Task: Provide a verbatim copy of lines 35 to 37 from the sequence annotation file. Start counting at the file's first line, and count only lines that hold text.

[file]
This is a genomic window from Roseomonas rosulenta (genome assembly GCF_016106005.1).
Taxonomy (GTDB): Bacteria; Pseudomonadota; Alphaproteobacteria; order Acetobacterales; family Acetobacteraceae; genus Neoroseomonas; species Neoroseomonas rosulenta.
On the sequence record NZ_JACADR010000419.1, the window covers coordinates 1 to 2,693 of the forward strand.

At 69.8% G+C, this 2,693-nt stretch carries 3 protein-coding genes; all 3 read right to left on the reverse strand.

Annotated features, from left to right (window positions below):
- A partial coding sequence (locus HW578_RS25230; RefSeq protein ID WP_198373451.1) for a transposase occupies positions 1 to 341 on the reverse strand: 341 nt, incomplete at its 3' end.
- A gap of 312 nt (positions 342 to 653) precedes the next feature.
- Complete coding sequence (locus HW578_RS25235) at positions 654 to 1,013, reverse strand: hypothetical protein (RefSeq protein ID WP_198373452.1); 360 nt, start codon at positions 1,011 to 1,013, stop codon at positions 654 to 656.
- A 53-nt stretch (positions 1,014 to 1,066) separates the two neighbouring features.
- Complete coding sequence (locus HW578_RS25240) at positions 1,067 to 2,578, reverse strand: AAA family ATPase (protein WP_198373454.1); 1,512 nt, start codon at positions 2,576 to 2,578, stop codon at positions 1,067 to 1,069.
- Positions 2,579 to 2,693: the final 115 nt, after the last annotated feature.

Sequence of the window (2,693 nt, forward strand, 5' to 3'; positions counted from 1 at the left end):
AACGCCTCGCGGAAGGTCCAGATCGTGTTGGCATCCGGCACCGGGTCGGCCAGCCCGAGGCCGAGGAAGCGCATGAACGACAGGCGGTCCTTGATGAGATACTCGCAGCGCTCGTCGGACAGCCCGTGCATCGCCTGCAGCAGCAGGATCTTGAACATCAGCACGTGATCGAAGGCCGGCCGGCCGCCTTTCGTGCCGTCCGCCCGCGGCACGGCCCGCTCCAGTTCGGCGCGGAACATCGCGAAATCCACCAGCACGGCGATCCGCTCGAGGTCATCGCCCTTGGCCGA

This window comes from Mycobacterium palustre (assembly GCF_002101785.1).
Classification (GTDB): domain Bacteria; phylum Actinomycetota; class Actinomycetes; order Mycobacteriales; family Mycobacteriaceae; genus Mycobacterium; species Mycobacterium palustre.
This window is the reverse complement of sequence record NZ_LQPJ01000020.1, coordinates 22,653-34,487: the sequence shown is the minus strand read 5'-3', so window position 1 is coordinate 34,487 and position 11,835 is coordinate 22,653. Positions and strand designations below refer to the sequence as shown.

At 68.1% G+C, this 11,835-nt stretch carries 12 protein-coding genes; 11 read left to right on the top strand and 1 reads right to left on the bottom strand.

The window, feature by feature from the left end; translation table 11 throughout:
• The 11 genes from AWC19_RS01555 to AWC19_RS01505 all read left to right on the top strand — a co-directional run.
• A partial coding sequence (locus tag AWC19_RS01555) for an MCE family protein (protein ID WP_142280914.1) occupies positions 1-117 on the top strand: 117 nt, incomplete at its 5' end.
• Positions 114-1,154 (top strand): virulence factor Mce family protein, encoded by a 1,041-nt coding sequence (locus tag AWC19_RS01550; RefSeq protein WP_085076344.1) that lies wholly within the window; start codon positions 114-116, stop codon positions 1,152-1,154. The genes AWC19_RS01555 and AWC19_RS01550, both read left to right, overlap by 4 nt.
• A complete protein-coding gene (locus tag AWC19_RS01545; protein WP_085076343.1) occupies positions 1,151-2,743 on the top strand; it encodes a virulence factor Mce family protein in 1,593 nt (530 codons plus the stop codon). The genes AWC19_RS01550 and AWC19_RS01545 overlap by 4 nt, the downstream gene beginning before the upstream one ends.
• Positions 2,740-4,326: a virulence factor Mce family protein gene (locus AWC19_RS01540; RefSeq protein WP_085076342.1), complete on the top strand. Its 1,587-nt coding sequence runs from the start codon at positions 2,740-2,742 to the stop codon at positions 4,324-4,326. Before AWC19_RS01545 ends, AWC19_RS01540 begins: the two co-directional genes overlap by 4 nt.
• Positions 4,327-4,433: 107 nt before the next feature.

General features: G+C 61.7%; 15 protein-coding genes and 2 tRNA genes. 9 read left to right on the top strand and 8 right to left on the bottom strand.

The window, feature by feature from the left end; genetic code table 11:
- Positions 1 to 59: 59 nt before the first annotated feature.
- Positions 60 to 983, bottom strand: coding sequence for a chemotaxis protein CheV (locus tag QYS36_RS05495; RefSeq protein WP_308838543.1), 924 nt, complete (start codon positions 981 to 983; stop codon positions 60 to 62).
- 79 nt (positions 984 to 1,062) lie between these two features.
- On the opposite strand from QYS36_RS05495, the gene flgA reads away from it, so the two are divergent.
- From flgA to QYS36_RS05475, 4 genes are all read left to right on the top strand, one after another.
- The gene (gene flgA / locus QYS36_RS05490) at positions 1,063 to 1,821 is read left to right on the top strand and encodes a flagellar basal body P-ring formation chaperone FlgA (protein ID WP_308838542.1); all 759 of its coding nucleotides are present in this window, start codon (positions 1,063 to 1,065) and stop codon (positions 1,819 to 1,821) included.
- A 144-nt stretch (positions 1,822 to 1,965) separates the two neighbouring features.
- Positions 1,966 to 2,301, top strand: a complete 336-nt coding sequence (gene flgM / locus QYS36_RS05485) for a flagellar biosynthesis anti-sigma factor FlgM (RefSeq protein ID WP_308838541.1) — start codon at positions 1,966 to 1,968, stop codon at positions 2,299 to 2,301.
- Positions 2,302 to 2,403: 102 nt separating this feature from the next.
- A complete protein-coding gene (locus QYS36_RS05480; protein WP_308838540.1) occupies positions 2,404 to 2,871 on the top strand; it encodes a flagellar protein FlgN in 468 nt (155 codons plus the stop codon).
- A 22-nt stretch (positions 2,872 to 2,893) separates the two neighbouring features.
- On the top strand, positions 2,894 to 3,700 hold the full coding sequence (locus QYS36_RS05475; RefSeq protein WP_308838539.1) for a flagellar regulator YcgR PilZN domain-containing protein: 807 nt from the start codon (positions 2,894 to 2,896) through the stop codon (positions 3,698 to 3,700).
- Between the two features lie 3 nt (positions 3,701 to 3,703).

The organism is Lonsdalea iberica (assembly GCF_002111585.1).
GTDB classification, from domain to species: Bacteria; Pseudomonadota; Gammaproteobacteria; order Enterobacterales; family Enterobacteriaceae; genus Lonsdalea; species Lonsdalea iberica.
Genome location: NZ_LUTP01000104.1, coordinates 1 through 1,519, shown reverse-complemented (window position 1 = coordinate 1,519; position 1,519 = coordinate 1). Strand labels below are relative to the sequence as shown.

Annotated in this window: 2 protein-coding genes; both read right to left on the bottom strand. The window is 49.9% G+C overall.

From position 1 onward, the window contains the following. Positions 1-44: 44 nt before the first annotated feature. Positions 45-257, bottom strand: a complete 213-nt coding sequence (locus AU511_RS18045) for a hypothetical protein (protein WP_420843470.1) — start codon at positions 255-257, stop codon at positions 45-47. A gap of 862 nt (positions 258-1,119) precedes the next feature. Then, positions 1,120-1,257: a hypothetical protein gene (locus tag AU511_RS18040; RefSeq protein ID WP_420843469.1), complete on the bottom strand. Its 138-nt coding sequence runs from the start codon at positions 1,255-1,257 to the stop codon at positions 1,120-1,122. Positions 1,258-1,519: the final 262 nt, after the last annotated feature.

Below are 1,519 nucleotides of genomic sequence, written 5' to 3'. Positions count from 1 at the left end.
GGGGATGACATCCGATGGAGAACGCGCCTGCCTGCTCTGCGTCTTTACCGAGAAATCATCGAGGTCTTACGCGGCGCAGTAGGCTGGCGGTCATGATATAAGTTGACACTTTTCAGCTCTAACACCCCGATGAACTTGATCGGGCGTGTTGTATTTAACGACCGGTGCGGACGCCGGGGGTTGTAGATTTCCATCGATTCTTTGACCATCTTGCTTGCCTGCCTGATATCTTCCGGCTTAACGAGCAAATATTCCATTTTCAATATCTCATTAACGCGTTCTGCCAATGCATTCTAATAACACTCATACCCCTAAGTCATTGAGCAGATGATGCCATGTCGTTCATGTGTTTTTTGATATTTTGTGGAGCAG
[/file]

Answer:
- Positions 2,302 to 2,403: 102 nt separating this feature from the next.
- A complete protein-coding gene (locus QYS36_RS05480; protein WP_308838540.1) occupies positions 2,404 to 2,871 on the top strand; it encodes a flagellar protein FlgN in 468 nt (155 codons plus the stop codon).
- A 22-nt stretch (positions 2,872 to 2,893) separates the two neighbouring features.